Atomic Bombings of Hiroshima and Nagasaki

75 years ago, in August 1945, the United States dropped the first and last atomic bombs used in warfare. The first bomb was dropped on Hiroshima at 8:15 AM on August 6th, and the second bomb was dropped over Nagasaki on August 9th at 11:02 AM. Whether or not the atomic bombs should have been … Continue reading Atomic Bombings of Hiroshima and Nagasaki

An Update on Still Picture Catalog Additions

Though our research rooms remain closed due to the COVID-19 pandemic, National Archives staff have been diligently working from home to make records more accessible to the public. In this vein, Still Picture staff have been converting finding aids into online catalog descriptions. Making descriptions searchable via the catalog will ultimately help researchers locate and … Continue reading An Update on Still Picture Catalog Additions

RG 76: Maps and Records Pertaining to the Northeastern Boundary of the United States – An Artistic Glimpse of Past

Deep in the stacks of the Cartographic Branch at Archives II, nestled in RG 76, is a series entitled “Maps and Records Pertaining to the Northeastern Boundary of the United States”.   This series contains manuscript maps and drawings of various locations along the border, including a set of spectacular color drawings and manuscript maps offering … Continue reading RG 76: Maps and Records Pertaining to the Northeastern Boundary of the United States – An Artistic Glimpse of Past

The Draggin’ Wagon: An All American Soap Box Derby

This week’s blog post covers the U.S. Information Agency (USIA)’s film The Draggin’ Wagon, (Local Identifier: 306.6618).  The film offers a unique look into the life of a young African American boy, Clarence Carter Jr., and his journey to create a homemade Soap Box car for the 1963 Soap Box Derby in Washington, D.C. The … Continue reading The Draggin’ Wagon: An All American Soap Box Derby

Spotlight: The Spanish-American War through Photographs

The Spanish-American War waged from April 1898 to August 1898. As the name suggests, the main opponents during the war were the United States and Spain, while the core issue was that of Cuban independence from the Spanish. The Americans backed Cuban independence, and even took to sending American troops to Cuba in support. Almost … Continue reading Spotlight: The Spanish-American War through Photographs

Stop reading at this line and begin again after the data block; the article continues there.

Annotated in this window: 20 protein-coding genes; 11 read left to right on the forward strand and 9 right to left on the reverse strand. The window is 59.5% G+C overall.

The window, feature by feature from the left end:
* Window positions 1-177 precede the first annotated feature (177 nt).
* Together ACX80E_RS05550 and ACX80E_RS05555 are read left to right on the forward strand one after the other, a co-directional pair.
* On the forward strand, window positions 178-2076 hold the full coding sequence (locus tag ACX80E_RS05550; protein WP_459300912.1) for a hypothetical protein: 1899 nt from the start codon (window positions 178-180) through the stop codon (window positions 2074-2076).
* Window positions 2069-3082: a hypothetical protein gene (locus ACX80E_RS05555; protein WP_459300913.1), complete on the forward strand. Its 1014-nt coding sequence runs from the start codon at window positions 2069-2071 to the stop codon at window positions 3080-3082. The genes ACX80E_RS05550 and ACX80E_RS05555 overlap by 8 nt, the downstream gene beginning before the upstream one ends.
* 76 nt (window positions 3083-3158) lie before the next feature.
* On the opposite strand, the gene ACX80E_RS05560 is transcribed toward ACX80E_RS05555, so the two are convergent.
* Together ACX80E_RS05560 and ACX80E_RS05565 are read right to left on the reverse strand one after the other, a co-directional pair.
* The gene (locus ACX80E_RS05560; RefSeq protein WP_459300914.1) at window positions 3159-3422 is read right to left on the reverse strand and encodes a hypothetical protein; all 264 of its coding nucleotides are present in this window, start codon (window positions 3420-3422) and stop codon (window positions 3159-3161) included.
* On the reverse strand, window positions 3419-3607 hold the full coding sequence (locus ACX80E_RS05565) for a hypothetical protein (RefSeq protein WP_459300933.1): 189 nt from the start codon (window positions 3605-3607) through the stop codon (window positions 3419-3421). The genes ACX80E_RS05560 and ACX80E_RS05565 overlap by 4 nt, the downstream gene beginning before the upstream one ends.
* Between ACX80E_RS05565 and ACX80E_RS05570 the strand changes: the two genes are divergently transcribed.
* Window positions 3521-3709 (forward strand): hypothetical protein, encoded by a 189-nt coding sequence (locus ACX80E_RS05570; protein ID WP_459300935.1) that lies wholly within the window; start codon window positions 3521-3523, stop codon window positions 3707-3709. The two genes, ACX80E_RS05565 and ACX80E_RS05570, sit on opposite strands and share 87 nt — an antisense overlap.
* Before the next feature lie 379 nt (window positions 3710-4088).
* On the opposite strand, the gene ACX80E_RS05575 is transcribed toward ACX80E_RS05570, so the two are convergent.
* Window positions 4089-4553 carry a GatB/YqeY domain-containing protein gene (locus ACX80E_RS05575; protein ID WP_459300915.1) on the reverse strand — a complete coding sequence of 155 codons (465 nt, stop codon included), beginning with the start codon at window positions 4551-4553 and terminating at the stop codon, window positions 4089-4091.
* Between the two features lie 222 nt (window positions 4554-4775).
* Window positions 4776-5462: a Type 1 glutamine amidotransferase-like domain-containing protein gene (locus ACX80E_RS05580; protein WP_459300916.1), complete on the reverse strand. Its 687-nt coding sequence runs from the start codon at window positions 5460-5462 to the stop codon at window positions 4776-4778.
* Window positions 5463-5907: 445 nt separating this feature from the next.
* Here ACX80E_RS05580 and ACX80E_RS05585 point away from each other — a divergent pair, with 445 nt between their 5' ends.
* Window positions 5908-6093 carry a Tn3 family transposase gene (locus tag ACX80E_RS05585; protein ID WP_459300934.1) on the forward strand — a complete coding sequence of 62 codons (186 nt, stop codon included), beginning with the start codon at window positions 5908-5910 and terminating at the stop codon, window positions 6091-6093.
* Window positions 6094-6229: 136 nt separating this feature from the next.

Summer Theater in The March of Time

The October 18, 1935 release of the The March of Time newsreel serial contains a segment on "Summer Theatres." The outtakes from this segment shine a light on a time when summer stock theater was an important way for emerging actors and other artists to be seen by film studio representatives. Often taking place outdoors, sometimes in a mere tent, … Continue reading Summer Theater in The March of Time

The Big Picture: Nurses in the Army

In 1951, the United States Army created a television series called The Big Picture, which they would describe as “the official television report by the U. S. Army to its members and to the American people.” Episodes were made available at U. S. Army facilities around the world, as well as television stations across the … Continue reading The Big Picture: Nurses in the Army

Civil War Defenses of Washington Fort Plans Now Available Online

The Cartographic Branch holds thousands of drawings, plans, and maps relating to forts, fortifications, and other military structures. These can be found in a variety of record groups and series, including RG 77 Fortification Map File (NAID 305749), RG 77 Miscellaneous Forts File (NAID 305806), RG 92 Post and Reservation Maps (NAID 305818), RG 92 … Continue reading Civil War Defenses of Washington Fort Plans Now Available Online

Spotlight: Dorothea Lange

If you are not familiar with the name Dorothea Lange, at the very least you may recognize Lange's iconic photograph "Migrant Mother." Throughout the 1920s, Dorothea Lange worked as a studio portrait photographer in San Francisco. However, by the height of the Great Depression, she turned her focus towards documenting people and her surroundings. As … Continue reading Spotlight: Dorothea Lange